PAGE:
WATERVILLE — The City Council on Tuesday will consider taking first votes to approve leases for the landfill and former Runser properties on Webb Road so solar arrays may be installed there, which would reap the city thousands of dollars in annual revenue.

The landfill property installation could produce 20 megawatts and the former Runser property installation 5 megawatts, according to City Manager Michael Roy. The solar energy would be going out of state.

The city could collect two forms of revenue from the leases with hep energy USA LLC, the company that wants to lease the properties: a per-acre rental amount for leasing the property and taxes on the equipment installed, according to Roy.

The council meeting will be at 7 p.m. in the Chace Community Forum in the Bill & Joan Alfond Main Street Commons at 150 Main St. and will be preceded by an executive session at 6:45 p.m. to discuss labor negotiations.

Roy said the landfill property covers 130 acres and the former Runser property 28 acres, and the city would receive $425 per acre, per year, for the leases. He referred further questions about revenue calculations for the equipment taxes to City Assessor Paul Castonguay. However, Castonguay was out of the office Monday.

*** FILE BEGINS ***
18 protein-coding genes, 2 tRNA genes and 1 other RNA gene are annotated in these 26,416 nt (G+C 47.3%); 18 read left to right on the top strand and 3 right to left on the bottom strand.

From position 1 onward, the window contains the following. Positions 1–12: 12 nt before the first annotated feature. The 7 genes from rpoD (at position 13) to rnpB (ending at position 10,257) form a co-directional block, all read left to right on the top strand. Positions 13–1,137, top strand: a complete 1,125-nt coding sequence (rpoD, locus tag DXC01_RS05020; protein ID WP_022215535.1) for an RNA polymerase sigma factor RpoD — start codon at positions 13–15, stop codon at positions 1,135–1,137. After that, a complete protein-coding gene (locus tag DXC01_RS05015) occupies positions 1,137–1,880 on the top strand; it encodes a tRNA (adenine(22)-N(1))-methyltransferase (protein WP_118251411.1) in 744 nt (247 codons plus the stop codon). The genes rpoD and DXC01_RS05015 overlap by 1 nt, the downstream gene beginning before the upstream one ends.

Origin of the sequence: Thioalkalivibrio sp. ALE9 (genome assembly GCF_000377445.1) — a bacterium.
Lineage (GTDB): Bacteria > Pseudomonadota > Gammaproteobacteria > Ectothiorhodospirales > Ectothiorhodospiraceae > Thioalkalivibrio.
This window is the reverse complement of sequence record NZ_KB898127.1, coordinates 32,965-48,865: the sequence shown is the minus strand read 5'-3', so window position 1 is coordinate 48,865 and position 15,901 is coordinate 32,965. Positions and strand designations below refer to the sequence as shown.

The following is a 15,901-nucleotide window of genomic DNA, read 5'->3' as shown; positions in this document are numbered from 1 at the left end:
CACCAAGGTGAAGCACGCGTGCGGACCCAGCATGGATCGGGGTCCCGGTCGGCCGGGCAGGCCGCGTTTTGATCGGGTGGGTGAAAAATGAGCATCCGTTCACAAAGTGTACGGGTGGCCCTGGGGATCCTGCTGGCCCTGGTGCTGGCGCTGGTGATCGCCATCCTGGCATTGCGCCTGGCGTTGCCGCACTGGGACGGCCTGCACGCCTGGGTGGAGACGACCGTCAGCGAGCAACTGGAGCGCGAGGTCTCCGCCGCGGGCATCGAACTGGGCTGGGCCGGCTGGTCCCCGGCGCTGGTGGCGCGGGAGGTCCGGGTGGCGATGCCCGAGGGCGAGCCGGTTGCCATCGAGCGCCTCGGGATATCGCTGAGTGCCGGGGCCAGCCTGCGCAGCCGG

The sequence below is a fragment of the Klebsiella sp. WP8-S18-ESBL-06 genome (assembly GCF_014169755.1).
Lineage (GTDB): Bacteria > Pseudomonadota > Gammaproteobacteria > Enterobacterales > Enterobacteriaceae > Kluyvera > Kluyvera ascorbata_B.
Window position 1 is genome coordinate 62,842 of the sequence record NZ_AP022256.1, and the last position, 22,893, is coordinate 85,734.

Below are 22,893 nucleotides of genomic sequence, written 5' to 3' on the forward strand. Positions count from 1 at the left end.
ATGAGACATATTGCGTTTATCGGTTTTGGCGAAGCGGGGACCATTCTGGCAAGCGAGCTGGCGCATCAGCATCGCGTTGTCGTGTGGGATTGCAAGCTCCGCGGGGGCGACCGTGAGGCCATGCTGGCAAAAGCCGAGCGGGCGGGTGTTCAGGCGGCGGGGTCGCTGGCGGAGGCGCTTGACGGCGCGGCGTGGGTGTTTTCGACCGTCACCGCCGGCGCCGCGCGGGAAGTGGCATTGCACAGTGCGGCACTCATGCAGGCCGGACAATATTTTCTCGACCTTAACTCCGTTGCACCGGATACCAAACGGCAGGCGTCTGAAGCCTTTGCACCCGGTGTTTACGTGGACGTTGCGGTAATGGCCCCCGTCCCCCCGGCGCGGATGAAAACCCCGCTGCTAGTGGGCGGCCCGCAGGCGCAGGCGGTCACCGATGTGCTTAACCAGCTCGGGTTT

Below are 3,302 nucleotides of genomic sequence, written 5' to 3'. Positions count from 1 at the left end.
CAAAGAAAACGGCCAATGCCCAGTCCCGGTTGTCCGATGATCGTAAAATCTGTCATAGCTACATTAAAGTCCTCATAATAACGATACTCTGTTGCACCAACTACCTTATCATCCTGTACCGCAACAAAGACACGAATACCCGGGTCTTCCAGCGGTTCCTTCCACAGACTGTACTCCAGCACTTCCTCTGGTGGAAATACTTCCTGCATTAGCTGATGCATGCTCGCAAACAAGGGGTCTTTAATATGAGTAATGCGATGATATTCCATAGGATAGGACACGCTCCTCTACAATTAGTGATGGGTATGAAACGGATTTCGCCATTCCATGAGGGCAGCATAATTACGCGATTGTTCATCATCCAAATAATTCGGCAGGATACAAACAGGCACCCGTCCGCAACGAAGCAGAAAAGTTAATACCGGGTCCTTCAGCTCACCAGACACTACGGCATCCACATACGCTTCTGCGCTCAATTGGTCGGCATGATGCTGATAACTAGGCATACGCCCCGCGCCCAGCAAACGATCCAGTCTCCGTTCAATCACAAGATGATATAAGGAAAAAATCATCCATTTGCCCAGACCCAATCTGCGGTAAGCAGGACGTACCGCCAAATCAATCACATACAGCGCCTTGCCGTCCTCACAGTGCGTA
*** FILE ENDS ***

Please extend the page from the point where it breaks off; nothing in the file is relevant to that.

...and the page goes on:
“This is a project we’ve been working on for about two years now,” Roy said. “I think we’re very fortunate to have someone come forward with a re-use plan for our landfill, a piece of property that would be very difficult to use otherwise. What’s being proposed is a revenue-generating proposal, not only with a per acre rent fee but also taxation on equipment installed. So, I’m hopeful the council will approve this as presented, because I think it’s a hugely important project for us.”


The council is required to take two votes on the lease issue. Supporting documents with the agenda items say hep energy is a company with extensive experience in developing solar energy projects and proposes to install and operate an approximate 20-megawatt, commercial-scale photovoltaic energy system on part of the city’s landfill and a 5-megawatt system on the former Runser property near Robert LaFleur Airport.